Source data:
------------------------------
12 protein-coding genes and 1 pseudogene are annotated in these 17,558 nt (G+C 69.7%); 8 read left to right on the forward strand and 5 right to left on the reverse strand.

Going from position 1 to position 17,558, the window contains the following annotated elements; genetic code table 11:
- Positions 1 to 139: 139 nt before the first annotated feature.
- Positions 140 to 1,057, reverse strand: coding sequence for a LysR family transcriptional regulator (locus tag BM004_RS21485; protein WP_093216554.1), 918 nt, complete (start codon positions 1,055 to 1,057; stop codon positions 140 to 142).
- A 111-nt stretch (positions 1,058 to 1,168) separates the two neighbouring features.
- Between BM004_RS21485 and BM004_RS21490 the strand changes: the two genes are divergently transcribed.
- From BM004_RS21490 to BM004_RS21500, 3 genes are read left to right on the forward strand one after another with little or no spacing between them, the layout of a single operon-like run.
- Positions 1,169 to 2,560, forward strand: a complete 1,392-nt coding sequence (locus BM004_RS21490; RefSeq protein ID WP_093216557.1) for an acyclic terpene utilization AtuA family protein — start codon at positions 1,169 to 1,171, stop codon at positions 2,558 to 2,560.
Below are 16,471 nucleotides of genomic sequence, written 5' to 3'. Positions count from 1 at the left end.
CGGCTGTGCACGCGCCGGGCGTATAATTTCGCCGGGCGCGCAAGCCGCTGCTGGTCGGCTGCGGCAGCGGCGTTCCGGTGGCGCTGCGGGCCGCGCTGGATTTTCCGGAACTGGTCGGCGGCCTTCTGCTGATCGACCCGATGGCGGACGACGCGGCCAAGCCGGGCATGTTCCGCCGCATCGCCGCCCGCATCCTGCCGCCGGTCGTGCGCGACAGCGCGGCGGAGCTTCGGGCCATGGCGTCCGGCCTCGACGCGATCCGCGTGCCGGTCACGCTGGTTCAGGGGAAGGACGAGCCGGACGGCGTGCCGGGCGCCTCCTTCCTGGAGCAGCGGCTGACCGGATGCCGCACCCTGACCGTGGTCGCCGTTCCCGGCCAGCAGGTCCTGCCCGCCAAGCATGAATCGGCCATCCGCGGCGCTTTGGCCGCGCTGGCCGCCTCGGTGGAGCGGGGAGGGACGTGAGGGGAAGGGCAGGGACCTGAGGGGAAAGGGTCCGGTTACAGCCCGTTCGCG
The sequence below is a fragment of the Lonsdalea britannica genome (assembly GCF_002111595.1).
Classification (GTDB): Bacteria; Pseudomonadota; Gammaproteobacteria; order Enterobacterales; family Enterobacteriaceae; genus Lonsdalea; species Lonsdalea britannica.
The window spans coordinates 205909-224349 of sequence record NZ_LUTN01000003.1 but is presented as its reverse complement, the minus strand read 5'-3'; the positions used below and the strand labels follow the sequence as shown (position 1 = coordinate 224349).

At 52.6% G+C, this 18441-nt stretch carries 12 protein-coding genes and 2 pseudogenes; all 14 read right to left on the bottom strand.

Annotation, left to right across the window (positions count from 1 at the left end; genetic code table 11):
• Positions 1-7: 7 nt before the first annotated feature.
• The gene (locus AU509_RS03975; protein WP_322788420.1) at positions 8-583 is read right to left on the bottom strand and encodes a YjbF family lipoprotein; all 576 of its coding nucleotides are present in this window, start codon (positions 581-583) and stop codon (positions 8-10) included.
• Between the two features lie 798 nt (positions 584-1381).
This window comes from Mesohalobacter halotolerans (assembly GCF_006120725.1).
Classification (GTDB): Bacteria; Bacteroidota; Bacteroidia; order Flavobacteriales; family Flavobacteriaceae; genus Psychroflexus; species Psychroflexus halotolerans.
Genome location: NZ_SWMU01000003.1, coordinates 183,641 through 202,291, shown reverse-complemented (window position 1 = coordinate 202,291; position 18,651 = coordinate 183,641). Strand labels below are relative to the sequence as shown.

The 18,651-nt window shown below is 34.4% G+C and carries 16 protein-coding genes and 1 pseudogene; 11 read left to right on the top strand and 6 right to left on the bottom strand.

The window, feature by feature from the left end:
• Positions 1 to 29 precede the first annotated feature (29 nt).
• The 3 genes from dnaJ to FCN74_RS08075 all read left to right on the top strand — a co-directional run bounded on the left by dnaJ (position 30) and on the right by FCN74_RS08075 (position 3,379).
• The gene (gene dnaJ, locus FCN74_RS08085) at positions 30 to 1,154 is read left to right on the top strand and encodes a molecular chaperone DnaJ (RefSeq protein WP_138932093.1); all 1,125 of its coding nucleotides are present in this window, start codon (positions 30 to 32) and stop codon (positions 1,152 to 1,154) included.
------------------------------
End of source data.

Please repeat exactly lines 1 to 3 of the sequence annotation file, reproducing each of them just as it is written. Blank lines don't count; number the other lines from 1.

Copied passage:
12 protein-coding genes and 1 pseudogene are annotated in these 17,558 nt (G+C 69.7%); 8 read left to right on the forward strand and 5 right to left on the reverse strand.

Going from position 1 to position 17,558, the window contains the following annotated elements; genetic code table 11:
- Positions 1 to 139: 139 nt before the first annotated feature.